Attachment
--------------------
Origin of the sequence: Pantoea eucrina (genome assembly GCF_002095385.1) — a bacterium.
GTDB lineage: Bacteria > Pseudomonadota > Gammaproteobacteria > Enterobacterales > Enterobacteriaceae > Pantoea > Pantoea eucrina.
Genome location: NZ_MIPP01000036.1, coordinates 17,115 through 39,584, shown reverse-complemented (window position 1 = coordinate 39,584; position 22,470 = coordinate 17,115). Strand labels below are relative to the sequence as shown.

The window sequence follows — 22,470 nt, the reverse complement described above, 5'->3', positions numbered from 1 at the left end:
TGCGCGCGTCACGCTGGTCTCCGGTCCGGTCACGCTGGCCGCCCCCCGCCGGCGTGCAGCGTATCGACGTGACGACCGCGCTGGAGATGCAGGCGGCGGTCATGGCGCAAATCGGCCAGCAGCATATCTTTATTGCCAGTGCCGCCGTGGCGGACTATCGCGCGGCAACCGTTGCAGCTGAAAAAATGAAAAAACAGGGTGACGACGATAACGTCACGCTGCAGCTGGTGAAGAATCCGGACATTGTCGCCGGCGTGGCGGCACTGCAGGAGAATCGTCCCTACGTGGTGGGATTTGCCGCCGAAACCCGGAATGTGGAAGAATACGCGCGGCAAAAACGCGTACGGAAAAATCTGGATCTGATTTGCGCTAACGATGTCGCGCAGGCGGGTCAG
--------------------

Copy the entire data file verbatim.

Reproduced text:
Origin of the sequence: Pantoea eucrina (genome assembly GCF_002095385.1) — a bacterium.
GTDB lineage: Bacteria > Pseudomonadota > Gammaproteobacteria > Enterobacterales > Enterobacteriaceae > Pantoea > Pantoea eucrina.
Genome location: NZ_MIPP01000036.1, coordinates 17,115 through 39,584, shown reverse-complemented (window position 1 = coordinate 39,584; position 22,470 = coordinate 17,115). Strand labels below are relative to the sequence as shown.

The window sequence follows — 22,470 nt, the reverse complement described above, 5'->3', positions numbered from 1 at the left end:
TGCGCGCGTCACGCTGGTCTCCGGTCCGGTCACGCTGGCCGCCCCCCGCCGGCGTGCAGCGTATCGACGTGACGACCGCGCTGGAGATGCAGGCGGCGGTCATGGCGCAAATCGGCCAGCAGCATATCTTTATTGCCAGTGCCGCCGTGGCGGACTATCGCGCGGCAACCGTTGCAGCTGAAAAAATGAAAAAACAGGGTGACGACGATAACGTCACGCTGCAGCTGGTGAAGAATCCGGACATTGTCGCCGGCGTGGCGGCACTGCAGGAGAATCGTCCCTACGTGGTGGGATTTGCCGCCGAAACCCGGAATGTGGAAGAATACGCGCGGCAAAAACGCGTACGGAAAAATCTGGATCTGATTTGCGCTAACGATGTCGCGCAGGCGGGTCAG